TH 205 Sin, Salvation and the Savior
Fall 2005 Fast Track 1
Academic Building Rm *** Tue
Faithful to Evangelical Christianity
The Inward Call: The Life of the Heart
Foster Intellectual and Character Development
Nurture Relationships with God and Others
The Outward Call: The Way of Grace and Freedom
Challenge People to Engage Culture
Serve Christ with Passion
This course contributes to
the student’s overall experience at
“This course explores the Christian understanding of the nature of sin, the nature of salvation, and the saving work of Jesus Christ. The major theories & issues relating to the doctrine of atonement are the primary focus. Attention is also given to the practical applications of these doctrines for the work of ministry.”
By the end of this course you will …
1. have increased your reverent appreciation of the person and work of Christ,
2. have a grasp of the ideas, issues and history of the doctrine of atonement,
3. have closely read and analyzed a classic text on the atonement,
4. be able to intelligently contribute to a discussion concerning the atonement,
5. know, love and enjoy God better by studying his story.
1. Weekly Points: 10 weeks x 30 pts/week = 300 points
Each weekly session you can earn up to 30 points. These points will be given based on assignments, reading, and active participation. The primary means for earning these points will be your reading questions. Each week you are required to e-mail three intelligent questions concerning the assigned reading to the professor. They must be sent no later than the day before class. This will give the professor time to compile to questions to structure the discussion of the text. So keep up and these points can be yours.
2. Reflection Paper Points: 3 reflection papers x 100 points ea = 300 points
Each student is responsible for three one-page reflection papers. One paper must be handed in during each unit. It is up to the student which of the three weeks within each unit he or she wants to turn in the paper. Papers will not be accepted after the unit is completed. These reflection papers may not exceed one page in length. A reflection paper may be written on anything covered during the respective unit (scripture, assigned readings, lectures, discussion, relevant supplementary texts, etc).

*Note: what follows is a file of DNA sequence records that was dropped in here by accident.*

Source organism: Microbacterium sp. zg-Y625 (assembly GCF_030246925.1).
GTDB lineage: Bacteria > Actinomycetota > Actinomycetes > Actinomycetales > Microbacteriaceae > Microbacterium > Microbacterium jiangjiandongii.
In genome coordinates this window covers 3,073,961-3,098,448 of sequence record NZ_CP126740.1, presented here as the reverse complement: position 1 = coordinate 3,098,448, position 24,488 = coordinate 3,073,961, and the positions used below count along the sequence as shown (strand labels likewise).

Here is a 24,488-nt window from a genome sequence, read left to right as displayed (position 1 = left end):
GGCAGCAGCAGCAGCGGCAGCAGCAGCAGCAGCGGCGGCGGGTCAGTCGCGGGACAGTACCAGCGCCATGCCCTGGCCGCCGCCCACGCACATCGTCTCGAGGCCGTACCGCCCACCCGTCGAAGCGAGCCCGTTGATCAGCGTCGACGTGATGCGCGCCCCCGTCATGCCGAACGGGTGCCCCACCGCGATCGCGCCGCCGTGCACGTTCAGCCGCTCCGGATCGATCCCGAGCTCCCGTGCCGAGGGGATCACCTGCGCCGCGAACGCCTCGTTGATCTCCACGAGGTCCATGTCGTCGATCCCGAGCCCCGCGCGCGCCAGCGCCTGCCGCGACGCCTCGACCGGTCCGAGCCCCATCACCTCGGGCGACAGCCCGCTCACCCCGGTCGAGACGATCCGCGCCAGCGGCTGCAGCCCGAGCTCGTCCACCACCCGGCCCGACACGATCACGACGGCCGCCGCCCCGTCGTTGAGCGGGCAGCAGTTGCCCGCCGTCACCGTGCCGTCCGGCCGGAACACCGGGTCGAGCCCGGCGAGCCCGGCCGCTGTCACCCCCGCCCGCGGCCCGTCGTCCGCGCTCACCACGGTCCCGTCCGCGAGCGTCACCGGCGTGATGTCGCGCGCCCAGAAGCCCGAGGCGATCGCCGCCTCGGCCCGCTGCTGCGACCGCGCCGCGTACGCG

3. Exam Points: 1 Exam x 400 pts = 400 points
There will be a final exam worth 400 points on October 18th. It will be comprised primarily of essay questions
300 Weekly Points
300 Paper Points
+ 400 Exam Points
1000 total possible points
1000 – 950 A
949 – 900 A-
899 – 870 B+
869 – 830 B
829 – 800 B-
799 – 770 C+
769 – 730 C
729 – 700 C-
699 – 670 D+
669 – 630 D
629 – 600 D-
599 – 0 F
- St. Athanasius. On The
Aug 9th Introduction & Overview
Unit One – The Prophetic Office of Christ
Aug 16th Sin I: Idolatry
Aug 23rd Savior I: Revealer
Aug 30th Salvation I: Vocation
Unit Two – The Priestly Office of Christ
Sept 6th Sin II: Unrighteousness
Sept 13th Savior II: Reconciler
Sept 20th Salvation II: Justification
Unit Three – The Royal Office of Christ
Sept 27th Sin III: Death
Oct 4th Savior III: Redeemer
Oct 11th Salvation III: Sanctification
Oct 18th Final Exam
The IRC at
For current hours of operation, you may email the director, Dr. Beverly Busch at email@example.com or call 732-356-1595, ext. 1126; you may also call the library direct at 732-356-1595, ext. 1120; or check the SCC web page (Academics, IRC) as these hours are subject to change throughout the academic year. Blessings to you all as you follow Christ!
In an effort to ensure that students experience the greatest return from their studies at SCC and to maintain a sense of community between and among students and faculty, the following policy about student attendance has been established: